Review: The Legend of Heroes: Trails in the Sky (PSP)


WORKING HARD TO EARN ITS GRADE

Trails in the Sky exceeded my expectations. Even after months of anticipation, I didn’t expect it to become, without a doubt, one of the best RPGs I’ve ever played. It’s the game that’s been sorely needed in this genre for years now. It’s Whimsical, fun, and engrossing, as well as deeper than most RPGs on the market today. The people who worked on Trails lovingly crafted this game with great care, and it shows. It’s a call back to the golden age of JRPGs, and is one I feel that most gamers will enjoy. It’s good. Really good.

For a long time, the Trails in the Sky trilogy has been rather infamous. The first one was released in 2006 (with a 2004 PC release prior to that), with the rest of the following not too long after. It quickly gained heavy acclaim in Japan, but there was never talk of an English release. The reason being that this particular Trails alone clocked in at 1.5 million Japanese characters and the sequel, spread across two UMDs, contained even more. However, XSEED Games came through for us all and licensed not only the entire trilogy, but three additional Ys games from Nihon Falcom in an attempt to give the developer stable ground in the West. It seems crazy; the PSP market isn’t great right now, and projects as big as these are usually taken on by big companies, but XSEED has my respect for it.

Oliver’s dialogue is superbly crafted; a highlight of the script, really

This is because their translation work is phenomenal. Each line is crafted with care, making the script deliver a degree of character depth and personality that is unheard of these days. This also extends to the in-game text, too. In the game world, there are various books and newspapers to collect and many of them are several pages long. This includes a multi-chapter murder mystery, a cat-to-English dictionary (seriously), and newspapers that runs up to almost twenty pages among other text-heavy works. In addition, the cutscenes, told entirely through text-based dialogue, can run for several minutes. More memorable moments include one of the coolest sword fight I’ve seen in a game and an entire play put on by the main characters. For those that don’t like slower paced games this probably isn’t for them, but I think even they could appreciate just how much work went into establishing a story and setting that extends beyond just this one game.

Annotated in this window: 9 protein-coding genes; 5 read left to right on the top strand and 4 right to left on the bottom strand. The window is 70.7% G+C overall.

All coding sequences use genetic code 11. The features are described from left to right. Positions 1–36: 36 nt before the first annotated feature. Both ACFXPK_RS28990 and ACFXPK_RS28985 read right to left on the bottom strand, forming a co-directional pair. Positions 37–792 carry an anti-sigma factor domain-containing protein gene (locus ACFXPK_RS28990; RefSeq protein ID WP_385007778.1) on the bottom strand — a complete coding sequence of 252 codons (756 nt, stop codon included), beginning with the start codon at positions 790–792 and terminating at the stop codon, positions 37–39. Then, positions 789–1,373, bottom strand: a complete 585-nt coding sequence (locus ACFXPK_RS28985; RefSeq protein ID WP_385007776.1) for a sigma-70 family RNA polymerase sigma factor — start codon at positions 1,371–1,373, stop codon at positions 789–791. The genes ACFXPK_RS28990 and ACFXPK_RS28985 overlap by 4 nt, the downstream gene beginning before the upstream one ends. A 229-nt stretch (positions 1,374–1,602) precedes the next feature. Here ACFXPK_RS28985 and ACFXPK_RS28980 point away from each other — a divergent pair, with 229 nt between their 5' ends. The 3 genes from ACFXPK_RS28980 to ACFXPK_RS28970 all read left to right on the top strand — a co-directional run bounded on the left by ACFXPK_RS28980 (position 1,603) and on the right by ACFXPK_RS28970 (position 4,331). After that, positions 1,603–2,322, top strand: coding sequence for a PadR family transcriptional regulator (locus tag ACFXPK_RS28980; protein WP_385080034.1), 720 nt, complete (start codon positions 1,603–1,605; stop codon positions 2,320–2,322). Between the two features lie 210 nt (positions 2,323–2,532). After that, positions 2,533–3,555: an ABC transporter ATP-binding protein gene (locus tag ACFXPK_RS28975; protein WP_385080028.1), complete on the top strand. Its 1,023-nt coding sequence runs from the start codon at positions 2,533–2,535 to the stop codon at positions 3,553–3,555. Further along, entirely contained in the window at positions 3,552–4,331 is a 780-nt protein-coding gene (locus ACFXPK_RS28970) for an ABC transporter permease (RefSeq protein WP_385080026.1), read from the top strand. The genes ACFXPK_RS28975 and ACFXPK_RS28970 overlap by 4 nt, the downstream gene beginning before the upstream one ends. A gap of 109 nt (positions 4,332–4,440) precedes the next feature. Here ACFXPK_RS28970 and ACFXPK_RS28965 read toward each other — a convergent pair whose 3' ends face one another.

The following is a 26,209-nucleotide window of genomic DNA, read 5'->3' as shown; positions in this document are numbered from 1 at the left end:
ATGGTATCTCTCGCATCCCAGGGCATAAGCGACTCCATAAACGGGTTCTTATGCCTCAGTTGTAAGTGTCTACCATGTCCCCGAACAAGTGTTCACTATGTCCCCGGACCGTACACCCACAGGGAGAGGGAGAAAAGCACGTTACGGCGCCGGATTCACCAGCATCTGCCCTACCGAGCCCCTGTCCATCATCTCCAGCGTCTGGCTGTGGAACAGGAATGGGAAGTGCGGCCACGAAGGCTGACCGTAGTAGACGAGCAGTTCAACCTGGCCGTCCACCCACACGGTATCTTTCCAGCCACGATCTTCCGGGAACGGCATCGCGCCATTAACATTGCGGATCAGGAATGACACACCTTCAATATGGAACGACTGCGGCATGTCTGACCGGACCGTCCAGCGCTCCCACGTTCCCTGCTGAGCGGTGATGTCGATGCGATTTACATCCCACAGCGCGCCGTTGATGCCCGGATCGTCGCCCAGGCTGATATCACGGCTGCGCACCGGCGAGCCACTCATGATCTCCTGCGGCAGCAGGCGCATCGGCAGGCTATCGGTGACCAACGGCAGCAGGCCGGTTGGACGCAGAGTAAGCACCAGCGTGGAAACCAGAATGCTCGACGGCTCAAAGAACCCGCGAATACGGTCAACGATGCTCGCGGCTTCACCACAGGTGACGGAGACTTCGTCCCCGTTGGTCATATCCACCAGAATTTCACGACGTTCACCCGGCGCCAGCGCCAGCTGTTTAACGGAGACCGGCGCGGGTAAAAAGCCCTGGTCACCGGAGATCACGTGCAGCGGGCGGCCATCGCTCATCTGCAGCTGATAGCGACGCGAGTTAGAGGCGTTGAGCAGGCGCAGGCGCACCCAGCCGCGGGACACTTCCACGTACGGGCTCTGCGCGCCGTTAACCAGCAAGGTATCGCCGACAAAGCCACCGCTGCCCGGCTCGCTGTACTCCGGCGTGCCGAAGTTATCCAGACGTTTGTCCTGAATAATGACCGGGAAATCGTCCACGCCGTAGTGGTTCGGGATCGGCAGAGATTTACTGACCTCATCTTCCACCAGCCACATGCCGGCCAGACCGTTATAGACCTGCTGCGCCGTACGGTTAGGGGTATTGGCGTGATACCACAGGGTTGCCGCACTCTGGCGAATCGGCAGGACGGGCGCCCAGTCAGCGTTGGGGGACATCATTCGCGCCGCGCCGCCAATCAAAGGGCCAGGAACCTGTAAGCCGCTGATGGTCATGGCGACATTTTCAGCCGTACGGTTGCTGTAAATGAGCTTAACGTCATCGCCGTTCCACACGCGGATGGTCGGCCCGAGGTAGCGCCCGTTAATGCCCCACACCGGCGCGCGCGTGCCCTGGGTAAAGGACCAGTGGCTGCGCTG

The story is pretty typical for a JRPG, but it comes off as genuine and manages to be different in enough places so that it doesn’t feel like the road already traveled. The biggest difference from most RPGs is that Trails has two main characters: Estelle Bright and her adopted brother, Joshua. It’s not a hero and sidekick dynamic by any means; these two characters share the lead equally. They fit into archetypes, sure; Estelle is bratty and a bit annoying while Joshua is cool and calculating, but I found both characters to be very loveable, memorable and well deserving of their lead roles.

If only she had that dictionary on her…

They work as Bracers, which are essentially trained mercenaries that help out the common citizens in need and do other things the army doesn’t typically get involved in. At first, this may seem a bit cliché and tired. However, the game quickly opens up to allow the player to tackle a multitude of sidequests, making the player actually feel like a mercenary. There are so many sidequests, in fact, it’s impossible to complete them all in one playthrough. In addition, what sidequests become available in the game largely depend on a number of player-made choices during the course of the game. Choices in JRPGs are usually superficial but here, they’re taken very seriously, a number of them affecting what the characters say later on.